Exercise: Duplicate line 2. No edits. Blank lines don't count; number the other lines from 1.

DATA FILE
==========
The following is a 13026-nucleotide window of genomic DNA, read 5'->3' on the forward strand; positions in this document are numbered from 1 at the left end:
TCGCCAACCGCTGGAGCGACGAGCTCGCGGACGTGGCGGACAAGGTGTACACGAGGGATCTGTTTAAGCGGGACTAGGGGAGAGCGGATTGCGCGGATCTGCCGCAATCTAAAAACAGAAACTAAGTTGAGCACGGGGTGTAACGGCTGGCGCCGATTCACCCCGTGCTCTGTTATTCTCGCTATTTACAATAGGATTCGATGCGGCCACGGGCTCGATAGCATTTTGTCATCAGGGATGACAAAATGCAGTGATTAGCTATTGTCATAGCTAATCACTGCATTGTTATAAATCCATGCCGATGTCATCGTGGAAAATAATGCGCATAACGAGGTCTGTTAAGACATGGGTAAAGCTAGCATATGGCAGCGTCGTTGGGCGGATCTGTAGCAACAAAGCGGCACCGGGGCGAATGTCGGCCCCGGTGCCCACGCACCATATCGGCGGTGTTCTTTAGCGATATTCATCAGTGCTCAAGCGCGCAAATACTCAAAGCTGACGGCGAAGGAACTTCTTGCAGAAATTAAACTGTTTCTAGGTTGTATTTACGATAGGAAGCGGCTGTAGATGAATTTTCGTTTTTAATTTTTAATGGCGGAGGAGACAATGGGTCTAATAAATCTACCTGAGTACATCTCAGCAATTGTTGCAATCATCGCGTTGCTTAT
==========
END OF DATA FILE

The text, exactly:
TCGCCAACCGCTGGAGCGACGAGCTCGCGGACGTGGCGGACAAGGTGTACACGAGGGATCTGTTTAAGCGGGACTAGGGGAGAGCGGATTGCGCGGATCTGCCGCAATCTAAAAACAGAAACTAAGTTGAGCACGGGGTGTAACGGCTGGCGCCGATTCACCCCGTGCTCTGTTATTCTCGCTATTTACAATAGGATTCGATGCGGCCACGGGCTCGATAGCATTTTGTCATCAGGGATGACAAAATGCAGTGATTAGCTATTGTCATAGCTAATCACTGCATTGTTATAAATCCATGCCGATGTCATCGTGGAAAATAATGCGCATAACGAGGTCTGTTAAGACATGGGTAAAGCTAGCATATGGCAGCGTCGTTGGGCGGATCTGTAGCAACAAAGCGGCACCGGGGCGAATGTCGGCCCCGGTGCCCACGCACCATATCGGCGGTGTTCTTTAGCGATATTCATCAGTGCTCAAGCGCGCAAATACTCAAAGCTGACGGCGAAGGAACTTCTTGCAGAAATTAAACTGTTTCTAGGTTGTATTTACGATAGGAAGCGGCTGTAGATGAATTTTCGTTTTTAATTTTTAATGGCGGAGGAGACAATGGGTCTAATAAATCTACCTGAGTACATCTCAGCAATTGTTGCAATCATCGCGTTGCTTAT